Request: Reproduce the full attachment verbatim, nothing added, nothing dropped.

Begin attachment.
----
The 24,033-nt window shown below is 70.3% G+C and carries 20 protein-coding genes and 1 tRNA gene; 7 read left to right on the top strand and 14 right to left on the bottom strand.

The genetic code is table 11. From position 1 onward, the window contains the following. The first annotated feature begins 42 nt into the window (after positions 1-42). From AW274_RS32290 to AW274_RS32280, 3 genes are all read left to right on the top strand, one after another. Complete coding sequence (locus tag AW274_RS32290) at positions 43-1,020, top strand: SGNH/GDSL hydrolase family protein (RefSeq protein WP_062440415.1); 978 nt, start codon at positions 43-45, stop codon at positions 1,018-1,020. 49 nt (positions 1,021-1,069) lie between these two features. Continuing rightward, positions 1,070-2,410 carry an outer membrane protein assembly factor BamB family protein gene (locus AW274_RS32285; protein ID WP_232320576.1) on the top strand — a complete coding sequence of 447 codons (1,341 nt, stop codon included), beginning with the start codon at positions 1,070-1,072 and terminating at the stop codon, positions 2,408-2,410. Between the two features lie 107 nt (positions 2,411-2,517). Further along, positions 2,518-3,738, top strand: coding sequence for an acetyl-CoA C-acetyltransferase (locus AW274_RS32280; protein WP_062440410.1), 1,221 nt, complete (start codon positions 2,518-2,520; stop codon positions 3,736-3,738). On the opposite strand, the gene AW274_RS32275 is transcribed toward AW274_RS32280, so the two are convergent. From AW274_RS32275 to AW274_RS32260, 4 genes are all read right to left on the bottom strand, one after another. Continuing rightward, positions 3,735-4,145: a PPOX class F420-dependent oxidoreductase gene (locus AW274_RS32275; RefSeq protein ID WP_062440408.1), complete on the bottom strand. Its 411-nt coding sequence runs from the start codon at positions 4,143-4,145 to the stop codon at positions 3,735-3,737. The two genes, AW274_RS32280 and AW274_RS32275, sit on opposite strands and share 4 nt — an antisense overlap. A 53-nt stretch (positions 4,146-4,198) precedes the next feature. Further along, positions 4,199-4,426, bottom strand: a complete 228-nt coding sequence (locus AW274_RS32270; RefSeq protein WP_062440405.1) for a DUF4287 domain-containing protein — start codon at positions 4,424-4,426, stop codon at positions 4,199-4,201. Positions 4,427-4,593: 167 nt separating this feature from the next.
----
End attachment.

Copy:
The 24,033-nt window shown below is 70.3% G+C and carries 20 protein-coding genes and 1 tRNA gene; 7 read left to right on the top strand and 14 right to left on the bottom strand.

The genetic code is table 11. From position 1 onward, the window contains the following. The first annotated feature begins 42 nt into the window (after positions 1-42). From AW274_RS32290 to AW274_RS32280, 3 genes are all read left to right on the top strand, one after another. Complete coding sequence (locus tag AW274_RS32290) at positions 43-1,020, top strand: SGNH/GDSL hydrolase family protein (RefSeq protein WP_062440415.1); 978 nt, start codon at positions 43-45, stop codon at positions 1,018-1,020. 49 nt (positions 1,021-1,069) lie between these two features. Continuing rightward, positions 1,070-2,410 carry an outer membrane protein assembly factor BamB family protein gene (locus AW274_RS32285; protein ID WP_232320576.1) on the top strand — a complete coding sequence of 447 codons (1,341 nt, stop codon included), beginning with the start codon at positions 1,070-1,072 and terminating at the stop codon, positions 2,408-2,410. Between the two features lie 107 nt (positions 2,411-2,517). Further along, positions 2,518-3,738, top strand: coding sequence for an acetyl-CoA C-acetyltransferase (locus AW274_RS32280; protein WP_062440410.1), 1,221 nt, complete (start codon positions 2,518-2,520; stop codon positions 3,736-3,738). On the opposite strand, the gene AW274_RS32275 is transcribed toward AW274_RS32280, so the two are convergent. From AW274_RS32275 to AW274_RS32260, 4 genes are all read right to left on the bottom strand, one after another. Continuing rightward, positions 3,735-4,145: a PPOX class F420-dependent oxidoreductase gene (locus AW274_RS32275; RefSeq protein ID WP_062440408.1), complete on the bottom strand. Its 411-nt coding sequence runs from the start codon at positions 4,143-4,145 to the stop codon at positions 3,735-3,737. The two genes, AW274_RS32280 and AW274_RS32275, sit on opposite strands and share 4 nt — an antisense overlap. A 53-nt stretch (positions 4,146-4,198) precedes the next feature. Further along, positions 4,199-4,426, bottom strand: a complete 228-nt coding sequence (locus AW274_RS32270; RefSeq protein WP_062440405.1) for a DUF4287 domain-containing protein — start codon at positions 4,424-4,426, stop codon at positions 4,199-4,201. Positions 4,427-4,593: 167 nt separating this feature from the next.